Particles of black carbon – or soot – can cross the placenta, a study has found.
The Nature Communications research is the first direct evidence the particles can get into the part of the placenta that feeds the developing foetus.
It could be the first step to explaining why high pollution is linked to an increased risk of miscarriage, premature birth and low birth weights.
Experts said women could take measures like avoiding busy roads.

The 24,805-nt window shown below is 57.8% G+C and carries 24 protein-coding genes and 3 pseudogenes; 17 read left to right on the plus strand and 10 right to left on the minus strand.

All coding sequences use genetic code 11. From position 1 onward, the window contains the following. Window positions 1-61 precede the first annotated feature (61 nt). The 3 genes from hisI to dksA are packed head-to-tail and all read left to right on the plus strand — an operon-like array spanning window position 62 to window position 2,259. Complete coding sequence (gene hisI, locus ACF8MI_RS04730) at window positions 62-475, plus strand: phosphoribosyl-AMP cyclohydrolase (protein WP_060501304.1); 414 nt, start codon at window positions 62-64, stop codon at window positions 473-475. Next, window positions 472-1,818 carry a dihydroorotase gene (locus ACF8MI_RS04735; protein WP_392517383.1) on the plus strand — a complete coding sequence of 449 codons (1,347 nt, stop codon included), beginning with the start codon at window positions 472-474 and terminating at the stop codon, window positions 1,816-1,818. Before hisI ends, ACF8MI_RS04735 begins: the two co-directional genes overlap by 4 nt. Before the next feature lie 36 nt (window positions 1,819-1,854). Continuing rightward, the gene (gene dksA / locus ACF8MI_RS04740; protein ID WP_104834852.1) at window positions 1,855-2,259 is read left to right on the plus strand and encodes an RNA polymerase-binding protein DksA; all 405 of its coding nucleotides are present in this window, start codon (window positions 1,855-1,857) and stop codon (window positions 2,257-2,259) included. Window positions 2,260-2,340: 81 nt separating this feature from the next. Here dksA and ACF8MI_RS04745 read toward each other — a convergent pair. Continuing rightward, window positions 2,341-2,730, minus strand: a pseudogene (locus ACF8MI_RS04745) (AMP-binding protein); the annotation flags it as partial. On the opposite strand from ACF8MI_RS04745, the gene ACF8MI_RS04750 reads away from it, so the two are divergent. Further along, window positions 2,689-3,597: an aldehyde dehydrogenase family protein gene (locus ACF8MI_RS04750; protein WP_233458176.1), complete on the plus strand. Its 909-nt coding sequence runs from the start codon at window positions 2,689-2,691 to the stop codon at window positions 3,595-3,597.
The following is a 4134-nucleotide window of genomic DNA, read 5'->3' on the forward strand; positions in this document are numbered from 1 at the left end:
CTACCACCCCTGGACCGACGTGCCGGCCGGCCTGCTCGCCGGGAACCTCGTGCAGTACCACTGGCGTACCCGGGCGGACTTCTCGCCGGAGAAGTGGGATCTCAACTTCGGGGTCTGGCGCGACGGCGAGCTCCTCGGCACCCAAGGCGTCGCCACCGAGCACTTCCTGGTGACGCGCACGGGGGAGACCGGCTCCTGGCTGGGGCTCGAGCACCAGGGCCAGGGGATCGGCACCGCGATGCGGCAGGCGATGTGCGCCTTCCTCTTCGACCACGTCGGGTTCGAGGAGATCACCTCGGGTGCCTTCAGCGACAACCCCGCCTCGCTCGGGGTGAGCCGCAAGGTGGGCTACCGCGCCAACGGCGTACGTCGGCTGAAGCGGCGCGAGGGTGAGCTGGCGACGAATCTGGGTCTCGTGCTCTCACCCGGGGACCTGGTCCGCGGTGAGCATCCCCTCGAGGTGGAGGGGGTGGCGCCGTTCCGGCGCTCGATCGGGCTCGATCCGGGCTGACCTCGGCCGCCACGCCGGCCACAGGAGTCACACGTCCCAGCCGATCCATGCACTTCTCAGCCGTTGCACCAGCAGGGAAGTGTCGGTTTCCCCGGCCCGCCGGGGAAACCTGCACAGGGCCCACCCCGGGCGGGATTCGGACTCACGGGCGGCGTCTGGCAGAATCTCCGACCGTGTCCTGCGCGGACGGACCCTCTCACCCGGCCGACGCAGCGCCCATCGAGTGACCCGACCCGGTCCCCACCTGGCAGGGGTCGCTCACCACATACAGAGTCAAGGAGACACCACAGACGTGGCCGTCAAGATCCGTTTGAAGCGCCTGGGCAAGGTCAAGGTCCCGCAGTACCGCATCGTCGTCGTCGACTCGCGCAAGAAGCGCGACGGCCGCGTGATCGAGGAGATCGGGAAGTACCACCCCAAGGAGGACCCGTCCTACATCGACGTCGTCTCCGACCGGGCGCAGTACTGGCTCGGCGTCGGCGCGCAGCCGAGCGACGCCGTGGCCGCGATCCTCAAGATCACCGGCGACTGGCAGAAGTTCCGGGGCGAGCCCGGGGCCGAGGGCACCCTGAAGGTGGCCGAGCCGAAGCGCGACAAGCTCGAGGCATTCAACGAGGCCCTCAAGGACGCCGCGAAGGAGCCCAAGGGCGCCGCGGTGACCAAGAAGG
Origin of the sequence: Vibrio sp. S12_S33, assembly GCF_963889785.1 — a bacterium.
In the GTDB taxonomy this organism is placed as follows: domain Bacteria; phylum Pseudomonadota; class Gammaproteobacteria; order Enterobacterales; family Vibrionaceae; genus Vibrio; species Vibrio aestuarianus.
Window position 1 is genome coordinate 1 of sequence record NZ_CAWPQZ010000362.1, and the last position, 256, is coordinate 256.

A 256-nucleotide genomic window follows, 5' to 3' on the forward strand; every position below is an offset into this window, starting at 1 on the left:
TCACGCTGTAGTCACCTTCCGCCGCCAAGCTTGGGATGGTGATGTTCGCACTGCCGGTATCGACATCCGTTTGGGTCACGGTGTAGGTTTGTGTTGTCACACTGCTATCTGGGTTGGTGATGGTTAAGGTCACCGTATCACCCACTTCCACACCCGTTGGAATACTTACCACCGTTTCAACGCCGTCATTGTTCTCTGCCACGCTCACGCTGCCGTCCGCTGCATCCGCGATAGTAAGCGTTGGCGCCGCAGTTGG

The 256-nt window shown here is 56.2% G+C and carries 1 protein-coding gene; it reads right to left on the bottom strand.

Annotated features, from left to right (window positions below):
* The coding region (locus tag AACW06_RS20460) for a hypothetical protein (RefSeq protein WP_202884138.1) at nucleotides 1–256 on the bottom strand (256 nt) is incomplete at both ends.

But they warned tackling air pollution could only be achieved at a “policy level”.
How the placenta works
The placenta is made up of two parts. The foetal placenta, made from the same tissue that forms the foetus, and the maternal placenta which is made from tissue from the mother’s uterus.
Oxygen and nutrients are able to